On Error Resume Panic

During my stint managing the desktop park for a household name (around 60k XP boxes in Europe, 200k worldwide...) me and my team managed to shoot down a fair few kamikaze runs. Nothing was allowed to be distributed without going through us first, and we did a pretty good job.

One minor Achilles Heel was that the high gods in the Engineering team could (but shouldn't) change the login script unannounced. Sure enough, one morning I came into a sea of white faces. The incident management team were getting hundreds of calls a minute. Everyone had a VBS error on their screen, which couldn't be cancelled and blocked the login dialog.

4 simple little words had been commented out on part of the script "ON ERROR RESUME NEXT". A bad reference to a share had caused the untrapped script to throw it's toys out the pram, and meant millions of dollars of downtime.

More recently, a heavyweight banking client of mine had an unplanned data center swap during trading hours - causing billions of dollars of transactions to be frozen (~2 hours from event to complete restore of service in another DC) . The CEO was called to the Regulators to explain how such a thing happened, and what was put in place to prevent it ever happening again. Old Murphy was on fine form that day when he got one of the SAN guys to dismount the live storage rather than redundant at exactly the time the CEO was giving his presentation. Queue automated failover, and all the local bars suddenly getting a rush of mid-afternoon customers.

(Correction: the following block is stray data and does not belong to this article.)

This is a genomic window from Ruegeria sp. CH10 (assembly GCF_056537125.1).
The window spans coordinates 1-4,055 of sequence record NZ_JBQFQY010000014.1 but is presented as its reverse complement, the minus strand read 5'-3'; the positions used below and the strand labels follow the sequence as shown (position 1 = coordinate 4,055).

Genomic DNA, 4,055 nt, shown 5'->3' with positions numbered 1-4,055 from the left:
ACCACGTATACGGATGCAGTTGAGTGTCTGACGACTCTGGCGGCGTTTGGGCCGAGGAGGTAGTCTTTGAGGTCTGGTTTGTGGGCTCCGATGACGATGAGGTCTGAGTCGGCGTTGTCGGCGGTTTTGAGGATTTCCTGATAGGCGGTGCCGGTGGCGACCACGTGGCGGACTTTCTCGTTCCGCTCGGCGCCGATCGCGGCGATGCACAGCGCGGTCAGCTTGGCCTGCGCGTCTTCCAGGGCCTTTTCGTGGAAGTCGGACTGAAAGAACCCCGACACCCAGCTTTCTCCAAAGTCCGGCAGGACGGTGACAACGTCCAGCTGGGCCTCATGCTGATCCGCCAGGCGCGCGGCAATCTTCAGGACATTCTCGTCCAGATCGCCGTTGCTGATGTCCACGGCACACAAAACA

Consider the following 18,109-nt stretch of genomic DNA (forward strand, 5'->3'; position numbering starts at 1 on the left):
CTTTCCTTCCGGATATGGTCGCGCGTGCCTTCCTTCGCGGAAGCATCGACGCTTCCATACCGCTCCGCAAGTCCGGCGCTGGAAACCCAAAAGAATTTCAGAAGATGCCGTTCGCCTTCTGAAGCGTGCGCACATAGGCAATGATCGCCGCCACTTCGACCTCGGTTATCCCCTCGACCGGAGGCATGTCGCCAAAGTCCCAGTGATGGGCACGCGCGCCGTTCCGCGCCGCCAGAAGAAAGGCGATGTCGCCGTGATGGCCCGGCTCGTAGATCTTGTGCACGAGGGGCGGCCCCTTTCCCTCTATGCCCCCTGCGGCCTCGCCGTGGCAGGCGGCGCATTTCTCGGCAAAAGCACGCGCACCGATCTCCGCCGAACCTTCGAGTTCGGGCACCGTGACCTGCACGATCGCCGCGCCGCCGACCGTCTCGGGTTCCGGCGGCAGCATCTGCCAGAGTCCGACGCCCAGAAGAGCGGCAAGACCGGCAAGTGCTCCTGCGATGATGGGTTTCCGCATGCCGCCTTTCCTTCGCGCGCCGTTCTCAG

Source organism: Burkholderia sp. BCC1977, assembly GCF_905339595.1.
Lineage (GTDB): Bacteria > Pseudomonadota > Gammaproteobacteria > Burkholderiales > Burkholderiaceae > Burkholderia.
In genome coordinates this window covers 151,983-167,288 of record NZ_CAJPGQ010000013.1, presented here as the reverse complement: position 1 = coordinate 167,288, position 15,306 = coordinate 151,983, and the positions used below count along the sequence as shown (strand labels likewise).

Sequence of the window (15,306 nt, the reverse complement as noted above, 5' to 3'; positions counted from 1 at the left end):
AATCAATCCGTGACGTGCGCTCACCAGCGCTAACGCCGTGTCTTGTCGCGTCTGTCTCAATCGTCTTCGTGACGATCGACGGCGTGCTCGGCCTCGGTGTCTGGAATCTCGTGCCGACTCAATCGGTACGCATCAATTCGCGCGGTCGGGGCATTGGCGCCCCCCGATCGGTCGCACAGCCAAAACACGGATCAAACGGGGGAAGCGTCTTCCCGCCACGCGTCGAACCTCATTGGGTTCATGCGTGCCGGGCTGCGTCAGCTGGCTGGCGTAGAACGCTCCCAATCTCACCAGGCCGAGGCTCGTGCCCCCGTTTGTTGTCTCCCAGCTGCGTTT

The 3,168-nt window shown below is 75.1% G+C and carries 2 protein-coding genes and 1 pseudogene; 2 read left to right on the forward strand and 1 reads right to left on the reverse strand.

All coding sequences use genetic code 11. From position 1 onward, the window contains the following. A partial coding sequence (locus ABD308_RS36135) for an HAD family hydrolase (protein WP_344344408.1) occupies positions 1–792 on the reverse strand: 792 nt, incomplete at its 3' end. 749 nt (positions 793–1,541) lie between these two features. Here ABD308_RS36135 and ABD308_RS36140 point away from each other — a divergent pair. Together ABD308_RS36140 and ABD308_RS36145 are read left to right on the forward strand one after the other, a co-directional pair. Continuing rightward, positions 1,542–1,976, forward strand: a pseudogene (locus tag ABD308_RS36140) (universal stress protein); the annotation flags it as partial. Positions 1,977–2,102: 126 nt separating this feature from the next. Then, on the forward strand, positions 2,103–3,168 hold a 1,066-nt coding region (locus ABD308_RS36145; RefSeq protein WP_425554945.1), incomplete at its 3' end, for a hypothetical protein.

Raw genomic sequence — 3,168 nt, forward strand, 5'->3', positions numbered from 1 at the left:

Funnily enough, we'd all voiced our concerns to the fancy suit wearing US IT Consultant (Mc something...) that reducing overtime costs by doing infra maintenance during business hours was a baaaad idea. Who ever listens to the people doing the job though. McSomething and the CEO are still here, but the poor tech who thought he was working on X when he was actually on Y didn't fare so well...

scott 30


Tales from the Crypt of 15 years in the IT world.

1. A certain global company had 3 operations centres. I worked in the EMEA one. The server room had lovely UPS rated for a couple of hours and was hooked up to an external generator.

When the local utility company sawed through the mains for a laugh, everything went A-OK. When it became obvious the generator would be needed, it was spooled up, but it required someone to be physically in the server room to let the juice from the generator in (a security feature apparently). Except, the only way into the server room was via a badge reader. Yup, the lock was electric and not hooked to the UPS. The only key holder for the physical lock was 10 hours flight away..with the key. Queue panic and IT managers running for the fire axes.